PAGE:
Friday, June 16, 2017
Suicide Squad/ Banana Splits Special #1
Cashing in on the success of the more adult reboots of popular Hanna-Barbera cartoons such as Scooby-Doo, DC Comics released a number of one-shots earlier this year. One such title was the Suicide Squad/ Banana Splits. The selection of the Suicide Squad was the obvious choice. Fresh of the success of last year's smash movie, the covert team of metahuman criminals have reached near Batman-level popularity. Obviously, everybody also remembers the Banana Splits! They were the stars of a short-lived variety show that aired on NBC Saturday mornings.
Wait, you don't know Fleegle, Bingo, Dropper, and Snorky? Don't worry, I don't either.
The Banana Splits are an odd choice to headline a Hanna-Barbera themed crossover. The show doesn't exactly have reputation of being a big hit, much less a cult hit. Sure, the show was an early production by Sid and Marty Krofft. But during marathon's of Krofft series on Boomerang or Nick at Nite, the Banana Splits are never shown because the rights are owned by Hanna-Barbera. Plus being musicians, they looked like a scary version of the Chuck E. Cheese band. Yet, when you consider that Killer Croc and King Shark are members of the Suicide Squad, this pairing might actually be a bright idea.
The Suicide Squad/ Banana Splits Special starts off with the Splits being arrested for being mistaken as metahuman criminals. Sent to Beve Reve prison, the Banana Splits are recruited into Amanda Waller's Task Force X. Their mission: to retrieve and rescue the Suicide Squad whom have become captured during a recent assignment.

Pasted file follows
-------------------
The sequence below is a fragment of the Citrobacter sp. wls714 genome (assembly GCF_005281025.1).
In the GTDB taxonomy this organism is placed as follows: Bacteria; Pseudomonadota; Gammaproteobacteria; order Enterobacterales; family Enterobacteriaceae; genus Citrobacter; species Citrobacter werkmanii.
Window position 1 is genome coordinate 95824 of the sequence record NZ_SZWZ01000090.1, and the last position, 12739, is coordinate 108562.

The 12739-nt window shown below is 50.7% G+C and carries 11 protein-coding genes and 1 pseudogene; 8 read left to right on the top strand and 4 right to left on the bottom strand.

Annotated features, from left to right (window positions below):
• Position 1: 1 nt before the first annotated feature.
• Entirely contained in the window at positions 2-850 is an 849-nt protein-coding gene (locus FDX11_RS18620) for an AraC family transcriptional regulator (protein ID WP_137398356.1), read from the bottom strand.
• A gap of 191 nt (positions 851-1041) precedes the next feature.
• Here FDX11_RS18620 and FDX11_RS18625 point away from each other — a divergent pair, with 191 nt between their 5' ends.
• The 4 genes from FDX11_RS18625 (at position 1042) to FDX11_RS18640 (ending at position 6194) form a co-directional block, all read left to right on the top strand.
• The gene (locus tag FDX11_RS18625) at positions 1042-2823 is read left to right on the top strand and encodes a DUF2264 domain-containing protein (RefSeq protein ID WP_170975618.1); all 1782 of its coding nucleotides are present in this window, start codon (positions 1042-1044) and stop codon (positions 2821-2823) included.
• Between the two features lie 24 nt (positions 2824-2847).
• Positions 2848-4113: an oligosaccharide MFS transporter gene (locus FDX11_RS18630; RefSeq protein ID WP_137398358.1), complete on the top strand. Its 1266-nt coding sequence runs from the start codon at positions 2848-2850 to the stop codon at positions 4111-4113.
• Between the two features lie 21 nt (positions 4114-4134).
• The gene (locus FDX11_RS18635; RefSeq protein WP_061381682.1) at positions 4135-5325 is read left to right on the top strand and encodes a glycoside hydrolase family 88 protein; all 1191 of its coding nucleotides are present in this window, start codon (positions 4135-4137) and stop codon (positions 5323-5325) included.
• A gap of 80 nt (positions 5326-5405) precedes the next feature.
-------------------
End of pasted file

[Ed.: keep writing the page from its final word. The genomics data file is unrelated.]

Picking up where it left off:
The story was actually decent. I enjoyed the banter between the members of both groups. and was actually wanting the Banana Splits to remain permanently with Task Force X by story's end. DC took a gamble with this story written by Mark Russell and it paid off. Another thing that helped was the cohesive art style crafted by Ben Caldwell (PREZ.)
Each special comes with a back-up feature that gives yet another Hanna-Barbera character a modern reboot. This second feature stars Snagglepuss. His tale was considered quite controversial when it was released earlier this year. In this 1950s era set story by Exiles' Tony Bedard, Snagglepuss is a gay playwright whose been brought in front of Congresses' House Committee on Un-American activities. People have joked for years that the pink mountain was gay. This story just confirmed it. Regardless, the Snagglepuss was a brilliant allegory on the Red Scare that gripped the middle part of 20th Century America.
This book was a pleasant surprise. I really didn't think the Banana Splits were worthy of a reboot. Plus, I wasn't sure if having Snagglepuss get outed would work. Yet this book was a success all around. Well, except for one thing. The Snagglepuss back-up ends with a 'To Be Continued' blurb. Yet I can find no evidence of any continuation of the story. Thankfully, it doesn't end on a cliffhanger but this lack of closure still bugs me.
Rating: 8 out of 10 stars.